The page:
by Robert Andrews
Editors Note: When we asked veteran BAM leaders to identify some of the pressing issues that are facing the business as mission movement in the next decade, among the issues they identified were several areas that could broadly be categorized as ‘resource gaps for BAM companies’, including:
1. Adequate financial capital flow.
2. Adequate human capital flow – both in terms of a) recruiting the right kind of people to begin and sustain a BAM company, and b) succession planning and the successful transition of a BAM company from one generation of owners to another.
3. Adequate support for BAM practitioners, especially mentoring, accountability and care.
We have been posting articles covering each of these issues during the month of June, this week concluding with providing adequate support for BAMers.
Building Adequate Skills and Support for BAM Practitioners
There are many challenges facing the BAM community and it’s encouraging to see so much effort going to understanding and addressing these. One of the thornier issues is how best to support BAM practitioners in their work. These can be nationals trying to build the Kingdom in their home countries or foreigners who have committed to business in a cross-cultural setting. Both need support, but what support to give and how to give it is a current and urgent discussion.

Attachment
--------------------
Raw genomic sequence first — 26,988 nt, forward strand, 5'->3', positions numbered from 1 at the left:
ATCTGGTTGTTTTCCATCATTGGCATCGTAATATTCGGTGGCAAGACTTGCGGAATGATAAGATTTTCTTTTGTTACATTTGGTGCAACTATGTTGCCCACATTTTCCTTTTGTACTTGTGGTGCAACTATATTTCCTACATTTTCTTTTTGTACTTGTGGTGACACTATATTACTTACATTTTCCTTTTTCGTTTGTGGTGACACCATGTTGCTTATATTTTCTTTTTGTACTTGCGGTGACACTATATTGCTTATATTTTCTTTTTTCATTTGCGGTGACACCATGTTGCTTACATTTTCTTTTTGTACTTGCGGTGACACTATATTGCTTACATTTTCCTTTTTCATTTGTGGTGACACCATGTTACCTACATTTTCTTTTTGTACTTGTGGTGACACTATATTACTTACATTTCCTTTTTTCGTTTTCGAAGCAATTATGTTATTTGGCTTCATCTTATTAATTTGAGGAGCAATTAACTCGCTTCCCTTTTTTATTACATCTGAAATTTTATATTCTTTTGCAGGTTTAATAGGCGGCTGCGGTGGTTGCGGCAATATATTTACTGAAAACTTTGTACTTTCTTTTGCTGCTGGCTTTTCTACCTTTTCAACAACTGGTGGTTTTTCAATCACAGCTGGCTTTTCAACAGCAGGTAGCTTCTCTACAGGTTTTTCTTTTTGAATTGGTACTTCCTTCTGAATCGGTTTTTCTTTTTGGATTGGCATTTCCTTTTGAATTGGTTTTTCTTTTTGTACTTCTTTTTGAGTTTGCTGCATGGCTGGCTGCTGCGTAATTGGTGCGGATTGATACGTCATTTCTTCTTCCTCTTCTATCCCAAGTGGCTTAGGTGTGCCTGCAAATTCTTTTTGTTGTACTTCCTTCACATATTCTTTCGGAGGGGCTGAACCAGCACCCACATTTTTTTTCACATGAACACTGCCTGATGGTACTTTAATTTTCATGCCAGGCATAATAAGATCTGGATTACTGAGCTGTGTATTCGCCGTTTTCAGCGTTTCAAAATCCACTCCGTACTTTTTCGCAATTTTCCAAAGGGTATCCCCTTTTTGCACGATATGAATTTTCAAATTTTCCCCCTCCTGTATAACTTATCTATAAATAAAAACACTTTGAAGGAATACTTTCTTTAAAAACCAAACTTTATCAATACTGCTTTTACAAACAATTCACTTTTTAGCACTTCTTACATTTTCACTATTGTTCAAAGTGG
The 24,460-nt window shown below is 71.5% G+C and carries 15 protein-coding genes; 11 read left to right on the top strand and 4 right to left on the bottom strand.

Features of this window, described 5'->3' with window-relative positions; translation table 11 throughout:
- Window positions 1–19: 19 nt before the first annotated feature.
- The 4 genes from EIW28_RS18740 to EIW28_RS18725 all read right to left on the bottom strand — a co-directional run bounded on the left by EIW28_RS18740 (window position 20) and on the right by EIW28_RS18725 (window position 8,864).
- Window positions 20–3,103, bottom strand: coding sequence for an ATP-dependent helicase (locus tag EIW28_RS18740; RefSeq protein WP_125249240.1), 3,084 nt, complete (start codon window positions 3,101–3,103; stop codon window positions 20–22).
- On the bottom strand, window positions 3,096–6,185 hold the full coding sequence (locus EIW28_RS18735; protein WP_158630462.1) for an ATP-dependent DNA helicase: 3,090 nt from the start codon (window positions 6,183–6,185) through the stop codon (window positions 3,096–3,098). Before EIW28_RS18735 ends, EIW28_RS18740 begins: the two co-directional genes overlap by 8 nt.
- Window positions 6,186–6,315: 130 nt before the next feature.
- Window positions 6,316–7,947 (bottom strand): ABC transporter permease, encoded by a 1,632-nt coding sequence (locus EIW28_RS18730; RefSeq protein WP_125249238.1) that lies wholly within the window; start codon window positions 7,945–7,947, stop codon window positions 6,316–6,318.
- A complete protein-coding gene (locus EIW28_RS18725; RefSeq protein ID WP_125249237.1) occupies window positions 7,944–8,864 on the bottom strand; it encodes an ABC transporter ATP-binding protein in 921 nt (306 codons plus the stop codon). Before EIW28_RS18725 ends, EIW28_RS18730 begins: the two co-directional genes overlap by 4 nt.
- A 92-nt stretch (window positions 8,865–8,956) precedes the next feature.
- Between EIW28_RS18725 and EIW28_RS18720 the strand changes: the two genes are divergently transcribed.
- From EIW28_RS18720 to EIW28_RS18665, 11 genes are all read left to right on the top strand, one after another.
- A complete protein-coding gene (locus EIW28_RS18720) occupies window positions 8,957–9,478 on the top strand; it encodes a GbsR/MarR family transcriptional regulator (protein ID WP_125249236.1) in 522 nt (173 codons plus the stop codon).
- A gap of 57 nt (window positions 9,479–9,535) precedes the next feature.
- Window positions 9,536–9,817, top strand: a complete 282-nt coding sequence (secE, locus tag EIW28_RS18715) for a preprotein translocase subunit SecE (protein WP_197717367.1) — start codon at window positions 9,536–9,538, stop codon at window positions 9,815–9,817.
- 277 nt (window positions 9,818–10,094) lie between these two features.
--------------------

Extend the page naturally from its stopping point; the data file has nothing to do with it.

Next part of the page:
Leading a BAM business requires a large set of skills, some of which one hopes the BAMer has at the outset, but many of which will have to be learned, hired, purchased, or borrowed from others. A beginning list of these skills could fall under the following headings:
- General business: finance, marketing, sales, HR, strategy, operations, business law; the stuff of an MBA
- Industry specific: how to make the product or deliver the service, the industry sales and pricing dynamics, and familiarity with the global market leaders
- BAM general: the theology of BAM and an understanding of how to make a spiritual impact while operating a business, plus access to a BAM network
- Country/Region specific: language, culture, worldview, local religion, local political, social or environmental issues, local business practices and law; plus the local spiritual dynamics, the status & challenges of the local church, and an awareness of what God is doing in the region
- Personal/Family: emotional intelligence, strong personal spiritual life, character, care for family members, marital strength, physical health and habits
Establishing a Network of Support
Skill in these areas isn’t something that can be addressed by a seminar or a book. Much of it requires years of experience, especially the aspects relating to worldview and the spiritual dynamics of the region. I recommend setting up a network of support to ensure all these areas are addressed. Read more